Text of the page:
Your “happily ever after” didn’t stay happy for long. Your “Knight in Shining Armor” has lost his charm. Your dreamgirl became a nightmare. What can you do now?

Move on with your life.

Filing for divorce is not at all an indication of weakness or failure. When you take the first steps in initiating your divorce or responding to it, you are demonstrating your strength, resilience, and ability to practice self-care. If you are strong and resilient and you are looking for a way to take care of yourself and better your situation, we can help you! Follow the outline provided in this article to re-discover freedom, and capture this opportunity of a new start.

Step  1: Create a Strategy 

As soon as you’ve made the choice to get divorced, or your soon-to-be-ex has, your first step should be contacting a New Mexico Divorce attorney so you can understand your rights, your options, and how you should proceed. While this may sound like a sales pitch, it's actually the best advice I can give. Every case is different, and there is no substitute for personalized legal advice. Your rights and options will be different if you have been married a relatively short time as opposed to if you have been married for a long time. Things like alimony and property division may need to be considered in your case. That's why you need to know what you are entitled to and how to protect yourself from being taken advantage of. 

There are many different options for “initial consultations” with an attorney. Many firms will charge the attorney’s hourly rate for a consultation, which can be around $250-$300. Other firms will offer “free” consultations but be wary of these offers if you are actually seeking input or advice. “Free” consultations typically don't offer any legal advice or case-specific help. It’s just an opportunity for the attorney to tell you if they can take your case or not. Any divorce lawyer can take your case, so these free consultations are usually a waste of time as they provide you no value or help whatsoever. Once you find an attorney that will actually advise you, you will want to create a strategy for how you will go about your case, you need a roadmap for what the procedures are, and you will want to find the best available support to help you take the next steps with your separation.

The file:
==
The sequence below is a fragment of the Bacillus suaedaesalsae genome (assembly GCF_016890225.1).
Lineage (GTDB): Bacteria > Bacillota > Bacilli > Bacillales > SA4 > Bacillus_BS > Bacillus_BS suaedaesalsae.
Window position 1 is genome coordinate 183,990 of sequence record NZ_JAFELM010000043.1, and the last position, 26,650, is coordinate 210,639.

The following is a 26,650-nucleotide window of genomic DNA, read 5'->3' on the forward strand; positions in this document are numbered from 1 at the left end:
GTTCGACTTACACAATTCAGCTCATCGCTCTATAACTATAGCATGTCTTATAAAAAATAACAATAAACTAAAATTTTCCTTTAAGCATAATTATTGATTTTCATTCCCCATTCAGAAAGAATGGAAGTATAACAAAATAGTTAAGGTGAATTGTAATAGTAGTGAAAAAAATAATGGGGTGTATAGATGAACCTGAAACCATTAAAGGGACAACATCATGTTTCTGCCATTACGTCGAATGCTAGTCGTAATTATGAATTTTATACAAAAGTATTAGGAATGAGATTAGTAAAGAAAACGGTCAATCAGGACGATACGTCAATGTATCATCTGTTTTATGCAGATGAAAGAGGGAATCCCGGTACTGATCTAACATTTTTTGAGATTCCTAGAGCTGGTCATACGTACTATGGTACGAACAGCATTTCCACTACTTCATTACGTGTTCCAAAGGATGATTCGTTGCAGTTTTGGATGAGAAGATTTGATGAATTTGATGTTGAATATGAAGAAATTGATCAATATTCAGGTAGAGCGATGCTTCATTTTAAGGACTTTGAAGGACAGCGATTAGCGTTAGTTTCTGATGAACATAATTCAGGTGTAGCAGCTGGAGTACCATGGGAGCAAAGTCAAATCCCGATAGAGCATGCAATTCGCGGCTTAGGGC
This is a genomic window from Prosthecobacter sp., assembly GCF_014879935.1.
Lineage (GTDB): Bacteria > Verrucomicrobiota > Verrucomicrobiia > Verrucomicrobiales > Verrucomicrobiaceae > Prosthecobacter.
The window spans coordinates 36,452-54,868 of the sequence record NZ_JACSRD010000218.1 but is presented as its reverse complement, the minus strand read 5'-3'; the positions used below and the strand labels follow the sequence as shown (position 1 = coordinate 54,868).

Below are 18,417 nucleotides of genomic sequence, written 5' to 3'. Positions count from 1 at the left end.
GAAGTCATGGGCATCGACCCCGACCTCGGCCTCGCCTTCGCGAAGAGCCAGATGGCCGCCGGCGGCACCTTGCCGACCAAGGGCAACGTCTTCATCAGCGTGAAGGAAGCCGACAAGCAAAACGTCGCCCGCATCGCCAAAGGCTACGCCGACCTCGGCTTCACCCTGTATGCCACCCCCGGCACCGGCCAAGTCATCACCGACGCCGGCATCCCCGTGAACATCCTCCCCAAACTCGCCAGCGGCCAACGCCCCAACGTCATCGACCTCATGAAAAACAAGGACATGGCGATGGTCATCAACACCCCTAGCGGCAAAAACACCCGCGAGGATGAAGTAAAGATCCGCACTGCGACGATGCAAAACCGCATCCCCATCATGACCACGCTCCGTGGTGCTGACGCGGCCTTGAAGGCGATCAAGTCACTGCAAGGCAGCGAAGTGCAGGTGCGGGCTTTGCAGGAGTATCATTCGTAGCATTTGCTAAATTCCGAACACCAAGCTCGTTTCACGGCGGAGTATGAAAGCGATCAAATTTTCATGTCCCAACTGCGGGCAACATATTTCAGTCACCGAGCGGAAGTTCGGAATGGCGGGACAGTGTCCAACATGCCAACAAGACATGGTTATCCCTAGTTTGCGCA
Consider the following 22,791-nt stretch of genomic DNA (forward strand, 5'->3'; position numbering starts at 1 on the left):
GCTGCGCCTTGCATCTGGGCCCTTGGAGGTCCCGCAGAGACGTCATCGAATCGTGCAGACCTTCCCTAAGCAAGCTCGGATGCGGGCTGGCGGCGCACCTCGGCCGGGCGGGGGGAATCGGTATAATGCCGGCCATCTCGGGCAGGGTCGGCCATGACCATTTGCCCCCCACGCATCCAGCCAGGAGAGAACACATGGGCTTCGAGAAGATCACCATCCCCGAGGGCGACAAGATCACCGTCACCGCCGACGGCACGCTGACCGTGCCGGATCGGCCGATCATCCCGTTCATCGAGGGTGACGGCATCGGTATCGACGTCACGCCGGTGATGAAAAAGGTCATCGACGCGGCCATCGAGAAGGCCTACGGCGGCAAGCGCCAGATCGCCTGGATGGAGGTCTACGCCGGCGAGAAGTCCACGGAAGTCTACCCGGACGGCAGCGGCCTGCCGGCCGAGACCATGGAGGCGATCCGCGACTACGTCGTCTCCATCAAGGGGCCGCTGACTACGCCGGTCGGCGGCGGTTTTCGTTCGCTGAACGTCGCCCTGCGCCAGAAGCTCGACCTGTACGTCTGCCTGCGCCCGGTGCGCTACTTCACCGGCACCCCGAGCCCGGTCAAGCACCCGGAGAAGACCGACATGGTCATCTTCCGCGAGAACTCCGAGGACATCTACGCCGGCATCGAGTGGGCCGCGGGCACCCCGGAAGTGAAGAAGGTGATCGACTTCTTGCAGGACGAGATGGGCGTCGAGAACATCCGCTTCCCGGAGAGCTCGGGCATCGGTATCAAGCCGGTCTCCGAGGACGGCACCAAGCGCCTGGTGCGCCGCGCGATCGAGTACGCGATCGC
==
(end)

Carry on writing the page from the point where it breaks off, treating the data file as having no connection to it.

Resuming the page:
If you need to speak with someone about what options you have and how you can protect yourself and your interests, contact Genus Law Group. We offer case strategy sessions at affordable rates where you can actually speak with an attorney about your case and concerns and get real case-specific legal advice. To set up your case strategy session, call 505-317-4455 or chat with someone now using our online chat function. 

Step 2: Petition 

When you have settled on the choice to seek legal separation or divorce, your initial step will be contacting an attorney who practices family law in New Mexico. When choosing a law firm, ensure you comprehend the charges and payment structures used by the firm so there are no shocks when you get the bill (look at our free manual for minimizing the cost of divorce). You will at that point discuss your circumstances with your lawyer, what your concerns are and what you would like to see happen in the divorce and they will draft a Petition of Dissolution of Marriage. This petition can request an order of protection, interim spousal support or child support if necessary. After the petition has been filed and recorded with the court and served to the opposing party, the process of your divorce has officially commenced. In the relatively uncommon event that you and your partner agree on everything (and we do mean everything), you may fit the bill for an uncontested divorce, which can spare you huge amounts of time and cash. But keep in mind, this option is usually only viable in shorter marriages with no children or much property. 

Step 3: Serve Opposing Party